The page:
Bean knew about proposals to raise the Social Security retirement age. “When I read it, I thought it was great news that we’re living longer, but it’s not great news financially,” he told me. “It’s not great news that they’re forcing people to work more years.” Then he talked about his father. “If they had made my father work another five years, it would have killed him.” He worked as an electrician who helped build nuclear power facilities. “He’s seventy-two now and retired seven years ago. To force someone like that to work five more years seems like a crime.”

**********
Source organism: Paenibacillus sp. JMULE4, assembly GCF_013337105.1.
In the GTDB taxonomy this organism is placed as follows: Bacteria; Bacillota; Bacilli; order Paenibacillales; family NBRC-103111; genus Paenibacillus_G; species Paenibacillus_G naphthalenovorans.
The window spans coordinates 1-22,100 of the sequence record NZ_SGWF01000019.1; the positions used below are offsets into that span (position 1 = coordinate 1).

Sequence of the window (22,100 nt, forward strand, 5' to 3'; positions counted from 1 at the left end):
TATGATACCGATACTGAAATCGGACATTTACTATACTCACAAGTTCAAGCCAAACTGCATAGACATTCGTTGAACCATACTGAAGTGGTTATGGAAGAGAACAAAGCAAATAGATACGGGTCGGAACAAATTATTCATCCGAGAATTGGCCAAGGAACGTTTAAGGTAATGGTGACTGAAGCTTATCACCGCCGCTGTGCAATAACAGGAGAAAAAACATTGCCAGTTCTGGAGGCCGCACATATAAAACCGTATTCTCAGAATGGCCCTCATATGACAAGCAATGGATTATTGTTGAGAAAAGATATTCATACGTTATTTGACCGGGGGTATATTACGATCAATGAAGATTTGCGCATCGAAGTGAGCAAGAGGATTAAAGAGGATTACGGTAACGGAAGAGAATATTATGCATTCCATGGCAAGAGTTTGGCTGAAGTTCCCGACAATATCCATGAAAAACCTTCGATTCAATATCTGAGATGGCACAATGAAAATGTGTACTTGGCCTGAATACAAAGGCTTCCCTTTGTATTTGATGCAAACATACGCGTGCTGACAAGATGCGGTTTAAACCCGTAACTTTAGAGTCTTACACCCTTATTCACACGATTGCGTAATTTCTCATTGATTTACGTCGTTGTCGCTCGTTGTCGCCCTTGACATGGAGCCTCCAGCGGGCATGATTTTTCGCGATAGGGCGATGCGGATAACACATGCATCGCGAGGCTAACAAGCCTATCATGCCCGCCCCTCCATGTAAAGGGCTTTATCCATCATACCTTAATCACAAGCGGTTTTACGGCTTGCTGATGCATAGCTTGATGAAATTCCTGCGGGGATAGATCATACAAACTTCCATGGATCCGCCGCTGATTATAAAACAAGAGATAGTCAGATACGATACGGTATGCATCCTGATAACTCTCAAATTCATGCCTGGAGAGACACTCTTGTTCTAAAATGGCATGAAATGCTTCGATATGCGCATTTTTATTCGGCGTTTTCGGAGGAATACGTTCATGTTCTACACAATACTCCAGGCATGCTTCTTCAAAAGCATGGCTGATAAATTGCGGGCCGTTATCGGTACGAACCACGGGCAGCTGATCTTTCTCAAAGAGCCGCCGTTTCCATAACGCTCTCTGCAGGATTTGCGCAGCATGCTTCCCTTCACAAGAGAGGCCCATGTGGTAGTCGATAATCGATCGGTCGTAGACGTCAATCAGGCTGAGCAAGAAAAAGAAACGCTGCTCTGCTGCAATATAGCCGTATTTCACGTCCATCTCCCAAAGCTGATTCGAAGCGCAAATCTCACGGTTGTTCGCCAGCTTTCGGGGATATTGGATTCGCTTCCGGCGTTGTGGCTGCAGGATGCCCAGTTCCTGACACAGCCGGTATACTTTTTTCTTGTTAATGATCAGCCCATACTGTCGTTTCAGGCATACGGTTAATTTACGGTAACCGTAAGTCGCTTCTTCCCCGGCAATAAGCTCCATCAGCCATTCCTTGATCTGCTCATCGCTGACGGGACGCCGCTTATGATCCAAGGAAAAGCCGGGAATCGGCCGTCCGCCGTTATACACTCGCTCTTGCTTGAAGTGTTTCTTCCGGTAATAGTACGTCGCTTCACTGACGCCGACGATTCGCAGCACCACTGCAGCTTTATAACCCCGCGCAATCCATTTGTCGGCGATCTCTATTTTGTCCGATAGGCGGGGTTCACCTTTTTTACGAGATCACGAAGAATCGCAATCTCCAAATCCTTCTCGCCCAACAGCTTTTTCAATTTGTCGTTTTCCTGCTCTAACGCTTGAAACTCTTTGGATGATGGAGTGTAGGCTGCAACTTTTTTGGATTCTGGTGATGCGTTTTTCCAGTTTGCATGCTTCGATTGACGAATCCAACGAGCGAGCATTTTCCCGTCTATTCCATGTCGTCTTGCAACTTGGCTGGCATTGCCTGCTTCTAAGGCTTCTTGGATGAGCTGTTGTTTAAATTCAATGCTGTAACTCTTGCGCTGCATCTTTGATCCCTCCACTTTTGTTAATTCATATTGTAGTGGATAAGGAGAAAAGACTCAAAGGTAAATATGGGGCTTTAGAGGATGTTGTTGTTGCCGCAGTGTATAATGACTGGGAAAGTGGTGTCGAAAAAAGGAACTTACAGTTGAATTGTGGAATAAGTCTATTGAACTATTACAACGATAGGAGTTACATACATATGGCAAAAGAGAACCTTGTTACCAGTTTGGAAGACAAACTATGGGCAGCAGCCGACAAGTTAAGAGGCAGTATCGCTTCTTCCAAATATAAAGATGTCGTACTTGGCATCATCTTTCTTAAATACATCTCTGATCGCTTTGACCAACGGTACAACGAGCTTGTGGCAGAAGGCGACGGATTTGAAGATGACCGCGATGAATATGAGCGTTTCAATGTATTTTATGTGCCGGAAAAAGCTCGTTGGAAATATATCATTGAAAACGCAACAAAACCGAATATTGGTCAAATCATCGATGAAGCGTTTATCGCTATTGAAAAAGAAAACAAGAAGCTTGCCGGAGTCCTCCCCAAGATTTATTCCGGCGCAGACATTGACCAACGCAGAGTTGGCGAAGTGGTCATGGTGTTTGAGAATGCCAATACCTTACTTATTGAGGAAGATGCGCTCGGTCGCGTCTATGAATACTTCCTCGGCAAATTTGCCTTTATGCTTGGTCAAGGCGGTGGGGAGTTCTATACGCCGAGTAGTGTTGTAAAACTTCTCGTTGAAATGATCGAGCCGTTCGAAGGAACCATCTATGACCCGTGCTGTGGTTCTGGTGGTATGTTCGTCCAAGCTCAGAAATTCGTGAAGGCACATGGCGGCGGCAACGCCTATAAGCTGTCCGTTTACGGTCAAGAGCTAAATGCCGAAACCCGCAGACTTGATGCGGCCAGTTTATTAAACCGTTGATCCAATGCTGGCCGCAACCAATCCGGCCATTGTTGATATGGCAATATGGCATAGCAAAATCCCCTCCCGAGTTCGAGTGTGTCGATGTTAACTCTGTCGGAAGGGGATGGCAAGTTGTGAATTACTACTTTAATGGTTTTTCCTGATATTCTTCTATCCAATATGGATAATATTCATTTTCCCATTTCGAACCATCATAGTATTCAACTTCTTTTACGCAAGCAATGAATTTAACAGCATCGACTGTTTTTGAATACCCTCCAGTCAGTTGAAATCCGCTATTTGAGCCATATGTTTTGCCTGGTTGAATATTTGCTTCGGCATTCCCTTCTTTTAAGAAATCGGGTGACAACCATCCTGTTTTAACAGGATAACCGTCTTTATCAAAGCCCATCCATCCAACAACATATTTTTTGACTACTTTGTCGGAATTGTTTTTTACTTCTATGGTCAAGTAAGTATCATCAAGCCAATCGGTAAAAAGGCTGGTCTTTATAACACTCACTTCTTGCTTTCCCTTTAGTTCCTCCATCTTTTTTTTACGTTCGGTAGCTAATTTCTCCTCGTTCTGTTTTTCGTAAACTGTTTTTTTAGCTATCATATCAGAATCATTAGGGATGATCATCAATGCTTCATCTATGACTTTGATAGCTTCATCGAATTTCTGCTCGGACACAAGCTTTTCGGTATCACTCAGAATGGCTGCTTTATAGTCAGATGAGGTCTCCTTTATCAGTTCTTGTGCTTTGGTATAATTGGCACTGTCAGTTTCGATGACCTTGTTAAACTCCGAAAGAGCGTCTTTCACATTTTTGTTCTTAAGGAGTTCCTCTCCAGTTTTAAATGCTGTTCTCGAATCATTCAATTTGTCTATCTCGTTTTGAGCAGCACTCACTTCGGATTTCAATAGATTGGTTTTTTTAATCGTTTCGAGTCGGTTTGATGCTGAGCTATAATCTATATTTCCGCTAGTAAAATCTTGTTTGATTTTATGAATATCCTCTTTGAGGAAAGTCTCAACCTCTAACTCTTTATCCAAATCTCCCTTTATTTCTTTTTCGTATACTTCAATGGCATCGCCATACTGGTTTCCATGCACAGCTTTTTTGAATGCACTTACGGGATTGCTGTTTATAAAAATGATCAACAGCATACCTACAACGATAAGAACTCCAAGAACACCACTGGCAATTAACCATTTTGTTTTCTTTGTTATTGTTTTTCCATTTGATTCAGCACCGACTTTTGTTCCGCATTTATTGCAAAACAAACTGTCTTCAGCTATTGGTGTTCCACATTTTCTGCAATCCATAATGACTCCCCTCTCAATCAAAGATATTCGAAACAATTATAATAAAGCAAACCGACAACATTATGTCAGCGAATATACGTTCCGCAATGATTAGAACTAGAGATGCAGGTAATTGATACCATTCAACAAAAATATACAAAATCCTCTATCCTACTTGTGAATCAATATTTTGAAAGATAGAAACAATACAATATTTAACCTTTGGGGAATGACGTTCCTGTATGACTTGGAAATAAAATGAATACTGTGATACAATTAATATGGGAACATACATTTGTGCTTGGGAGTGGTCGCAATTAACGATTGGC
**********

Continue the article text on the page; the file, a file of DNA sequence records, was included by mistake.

Yet Bean said he could see both sides of the issue. But he did worry about fairness and changing the rules of the game: “To tell people at the end, we’ve changed the rules, that’s not fair at all.”

For more from Trudy Lieberman on Social Security and entitlement reform, click here.

Trudy Lieberman is a fellow at the Center for Advancing Health and a longtime contributing editor to the Columbia Journalism Review. She is the lead writer for The Second Opinion, CJR’s healthcare desk, which is part of our United States Project on the coverage of politics and policy. Follow her on Twitter @Trudy_Lieberman.